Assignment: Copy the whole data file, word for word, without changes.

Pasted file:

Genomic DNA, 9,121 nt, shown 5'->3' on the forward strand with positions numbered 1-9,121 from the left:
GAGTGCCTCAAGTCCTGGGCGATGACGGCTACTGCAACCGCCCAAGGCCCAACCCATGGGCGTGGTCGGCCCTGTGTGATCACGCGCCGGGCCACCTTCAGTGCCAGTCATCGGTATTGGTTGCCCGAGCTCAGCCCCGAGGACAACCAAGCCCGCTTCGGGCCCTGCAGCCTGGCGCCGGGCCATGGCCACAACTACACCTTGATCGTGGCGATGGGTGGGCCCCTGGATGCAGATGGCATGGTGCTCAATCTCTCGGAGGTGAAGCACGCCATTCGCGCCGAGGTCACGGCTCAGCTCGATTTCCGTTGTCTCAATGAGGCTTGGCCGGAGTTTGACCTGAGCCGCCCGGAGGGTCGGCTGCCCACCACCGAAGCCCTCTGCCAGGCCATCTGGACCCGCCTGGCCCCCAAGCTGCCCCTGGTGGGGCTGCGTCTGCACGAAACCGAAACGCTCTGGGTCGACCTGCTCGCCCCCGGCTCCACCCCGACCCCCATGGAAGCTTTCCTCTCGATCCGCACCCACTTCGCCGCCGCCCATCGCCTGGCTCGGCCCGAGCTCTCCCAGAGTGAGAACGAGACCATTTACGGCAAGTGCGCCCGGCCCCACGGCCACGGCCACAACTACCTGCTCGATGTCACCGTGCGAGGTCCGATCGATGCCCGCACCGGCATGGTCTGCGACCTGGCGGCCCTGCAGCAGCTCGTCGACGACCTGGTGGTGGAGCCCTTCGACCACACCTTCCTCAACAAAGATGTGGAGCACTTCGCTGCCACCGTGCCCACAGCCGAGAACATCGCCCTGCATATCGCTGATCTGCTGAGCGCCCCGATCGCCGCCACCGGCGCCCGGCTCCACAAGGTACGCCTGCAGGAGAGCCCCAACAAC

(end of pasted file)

Genomic DNA, 9,121 nt, shown 5'->3' on the forward strand with positions numbered 1-9,121 from the left:
GAGTGCCTCAAGTCCTGGGCGATGACGGCTACTGCAACCGCCCAAGGCCCAACCCATGGGCGTGGTCGGCCCTGTGTGATCACGCGCCGGGCCACCTTCAGTGCCAGTCATCGGTATTGGTTGCCCGAGCTCAGCCCCGAGGACAACCAAGCCCGCTTCGGGCCCTGCAGCCTGGCGCCGGGCCATGGCCACAACTACACCTTGATCGTGGCGATGGGTGGGCCCCTGGATGCAGATGGCATGGTGCTCAATCTCTCGGAGGTGAAGCACGCCATTCGCGCCGAGGTCACGGCTCAGCTCGATTTCCGTTGTCTCAATGAGGCTTGGCCGGAGTTTGACCTGAGCCGCCCGGAGGGTCGGCTGCCCACCACCGAAGCCCTCTGCCAGGCCATCTGGACCCGCCTGGCCCCCAAGCTGCCCCTGGTGGGGCTGCGTCTGCACGAAACCGAAACGCTCTGGGTCGACCTGCTCGCCCCCGGCTCCACCCCGACCCCCATGGAAGCTTTCCTCTCGATCCGCACCCACTTCGCCGCCGCCCATCGCCTGGCTCGGCCCGAGCTCTCCCAGAGTGAGAACGAGACCATTTACGGCAAGTGCGCCCGGCCCCACGGCCACGGCCACAACTACCTGCTCGATGTCACCGTGCGAGGTCCGATCGATGCCCGCACCGGCATGGTCTGCGACCTGGCGGCCCTGCAGCAGCTCGTCGACGACCTGGTGGTGGAGCCCTTCGACCACACCTTCCTCAACAAAGATGTGGAGCACTTCGCTGCCACCGTGCCCACAGCCGAGAACATCGCCCTGCATATCGCTGATCTGCTGAGCGCCCCGATCGCCGCCACCGGCGCCCGGCTCCACAAGGTACGCCTGCAGGAGAGCCCCAACAAC